Have you ever stayed in a haunted hotel? Turns out I have and I didn’t even know it. Last October when my husband and I went to Yosemite to see the waterfalls we stayed at The Groveland Hotel. It’s a charming, historic turn of the century inn located just outside of the Park and it plays host to a ghost. The owners claim that a spectral gold miner named Lyle skulks around the hotel. He’s a friendly spirit though. His high jinks lean toward rearranging your make up and turning on lights or your shower. Nothing scary. Just good old fashioned fun. If you’re looking for a spooky stay this Halloween and you’re out in Groveland, CA it’s the place to stay.
I recently took a redeye flight from the West Coast to the East. It’s been a long time since I’ve done this and I’d forgotten how much you want a shower when you land after a long flight. But, there’s no water of course. The next best thing? Comb some of Frederk Fekkai’s Au Naturel dry shampoo through your hair before landing. It’s the next best thing to a shower and at 2.9 ounces you’ll have no trouble getting it through TSA in your carry-on.
I was in San Francisco this week hanging out with a friend and he suggested that we have coffee. Now they have a lot of great coffee roasters in San Francisco. The big question is always where to go? When he suggested Blue Bottle I immediately agreed. I’d been hearing buzz (no pun intended) about them for over a year. In fact I’d gone down to the Ferry Building to try their wondrous brew, but couldn’t stand the 45 min. line. It all was started by one man. He had a roasting fixation and the gumption to think he could do it better and fresher than everyone else. The original location is on Linden Avenue in Hayes Valley and is little more than a glorified garage. But the coffee…is amazing! Dark, delicious and so fragrant I’d like to bottle it as a perfume. I brought home half a pound of their Guat Guaya B blend so I can recreate the experience for myself.
There’s a lot of talk this week about how angry fliers are with hidden fees. Well there’s one hidden fee this year that you may not be thinking about. It’s the fee for “peak travel days”. Yup, airlines add between $10 and $30 to the price of your ticket if you are traveling around a holiday, what they consider a “peak” day. If you want to avoid this fee, check out this great chart at Farecompare.com. It details all the peak days for 2010. Why pay more than you have too?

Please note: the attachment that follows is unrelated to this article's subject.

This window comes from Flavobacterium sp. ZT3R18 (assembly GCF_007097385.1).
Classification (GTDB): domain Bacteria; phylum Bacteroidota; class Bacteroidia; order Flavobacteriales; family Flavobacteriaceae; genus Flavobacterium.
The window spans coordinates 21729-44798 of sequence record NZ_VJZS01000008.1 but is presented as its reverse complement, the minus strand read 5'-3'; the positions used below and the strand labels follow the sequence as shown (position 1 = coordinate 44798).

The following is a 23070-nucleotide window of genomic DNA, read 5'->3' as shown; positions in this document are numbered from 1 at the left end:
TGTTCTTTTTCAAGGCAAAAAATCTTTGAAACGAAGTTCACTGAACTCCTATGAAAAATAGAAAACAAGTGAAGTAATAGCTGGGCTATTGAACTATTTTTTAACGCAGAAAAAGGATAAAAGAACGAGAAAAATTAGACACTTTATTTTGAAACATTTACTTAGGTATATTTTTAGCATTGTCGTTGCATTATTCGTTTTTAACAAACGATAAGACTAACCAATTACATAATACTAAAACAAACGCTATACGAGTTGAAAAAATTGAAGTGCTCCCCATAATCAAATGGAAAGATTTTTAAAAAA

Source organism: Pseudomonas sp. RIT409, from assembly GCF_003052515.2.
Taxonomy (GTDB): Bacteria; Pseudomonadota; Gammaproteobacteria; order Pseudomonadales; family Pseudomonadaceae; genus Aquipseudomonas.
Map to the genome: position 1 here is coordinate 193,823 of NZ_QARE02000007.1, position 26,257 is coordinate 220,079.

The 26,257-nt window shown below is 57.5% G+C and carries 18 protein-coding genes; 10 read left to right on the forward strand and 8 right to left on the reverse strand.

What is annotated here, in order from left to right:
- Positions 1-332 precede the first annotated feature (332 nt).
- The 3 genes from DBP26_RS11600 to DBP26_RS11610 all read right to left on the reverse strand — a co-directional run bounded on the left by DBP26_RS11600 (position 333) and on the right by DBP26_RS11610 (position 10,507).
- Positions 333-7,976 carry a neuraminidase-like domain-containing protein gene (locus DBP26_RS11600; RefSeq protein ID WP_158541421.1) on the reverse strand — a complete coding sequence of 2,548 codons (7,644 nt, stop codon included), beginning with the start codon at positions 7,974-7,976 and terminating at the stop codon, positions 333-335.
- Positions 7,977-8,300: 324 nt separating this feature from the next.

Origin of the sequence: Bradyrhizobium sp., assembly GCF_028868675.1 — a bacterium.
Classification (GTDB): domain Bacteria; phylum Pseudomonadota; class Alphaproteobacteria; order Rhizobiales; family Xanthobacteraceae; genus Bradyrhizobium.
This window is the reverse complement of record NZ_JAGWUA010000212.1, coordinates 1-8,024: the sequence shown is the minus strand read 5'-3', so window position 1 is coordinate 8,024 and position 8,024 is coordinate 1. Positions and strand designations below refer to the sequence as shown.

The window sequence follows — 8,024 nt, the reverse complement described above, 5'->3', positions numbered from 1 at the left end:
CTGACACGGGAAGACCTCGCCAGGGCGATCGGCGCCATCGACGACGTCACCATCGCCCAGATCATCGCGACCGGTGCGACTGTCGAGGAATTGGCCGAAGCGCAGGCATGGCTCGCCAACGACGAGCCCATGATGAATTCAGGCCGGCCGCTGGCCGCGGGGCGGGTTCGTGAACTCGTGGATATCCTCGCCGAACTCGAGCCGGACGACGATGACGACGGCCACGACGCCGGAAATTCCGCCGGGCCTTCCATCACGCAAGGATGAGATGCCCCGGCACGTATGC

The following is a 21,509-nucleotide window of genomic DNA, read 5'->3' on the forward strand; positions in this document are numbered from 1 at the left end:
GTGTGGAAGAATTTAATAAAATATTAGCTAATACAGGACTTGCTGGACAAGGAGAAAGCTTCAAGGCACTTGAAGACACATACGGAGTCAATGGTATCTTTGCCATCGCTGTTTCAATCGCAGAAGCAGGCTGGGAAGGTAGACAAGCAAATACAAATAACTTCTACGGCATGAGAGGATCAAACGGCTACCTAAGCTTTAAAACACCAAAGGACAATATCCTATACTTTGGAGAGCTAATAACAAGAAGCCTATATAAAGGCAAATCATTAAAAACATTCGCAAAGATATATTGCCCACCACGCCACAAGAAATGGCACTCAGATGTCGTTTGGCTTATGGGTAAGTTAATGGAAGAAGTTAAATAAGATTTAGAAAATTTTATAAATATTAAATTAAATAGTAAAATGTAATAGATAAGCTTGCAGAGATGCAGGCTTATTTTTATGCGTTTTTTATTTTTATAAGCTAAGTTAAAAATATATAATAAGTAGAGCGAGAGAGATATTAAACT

We can’t return a vacation if it doesn’t turn out the way we expected.
~ Eileen Ogintz
If you’re heading out on the road for Labor Day weekend you’ve probably already heard that gas is going to be cheaper this week. Well I haven’t seen it. In fact gas where I am has gone up 2 – 4 cents in the past 24 hours alone. Looking for cheap gas? Try GasBuddy.com. I use it as an app on my iPhone, but if you have a computer and a wireless connection you can avail yourselves as well. Have a safe and happy holiday weekend everyone!
The Bird’s Nest (above) looks like some crazy house of the future or a hotel room for Sesame Street’s Big Bird. It’s not though. It’s the product of the fertile Swedish imagination. Located in Lapland just South of the Arctic Circle it’s part of the Treehotel. The room looks like a funky water tank covered with twigs. It’s a 3 legged, 3 eyed sentinel of the forest. Inside you have a completely circular living area in which to relax and roam. Believe it or not the bird’s nest will sleep a family of 4. How do you get up there you ask? There’s a retractable staircase. Ingenius, don’t you think?
I’m on the road today, so instead of posting something myself I’m going to turn you over to a story I found on ABCNews.com. It’s about America’s strangest roadside attractions. I just love this sort of stuff. When I was on my 6 week road trip I often saw things that you simply can’t describe (like that peach, yeah I tweeted it!). My road rule is “always stop for something uniquely weird”. I think it’s the American way. I mean seriously it takes imagination to come up with the world’s largest twine ball. Go team USA!
There are a number of beautiful old 1920’s theaters around the Country, but none I’ve seen compare to the Fox Theater in St. Louis. I went tonight to see Wicked, and was amazed by the beautiful stonework outside. The inside is an exotic “Siamese Byzantine” design which reminds me of a Vizier’s palace. The space is cavernous. The Fox was built in 1929, but fell into disrepair. In 1981 it was purchased by a private partnership and restored to it’s former glory. No detail was left to chance, they even had 7,300 yards of the original elephant pattern carpeting rewoven so they could put it in the lobby. The theater seats 4,500 people, so it’s a great venue for traveling Broadway productions. Book tickets for a show if you’re in town and be sure to hit one of the chic restaurants nearby for pre-theater dining.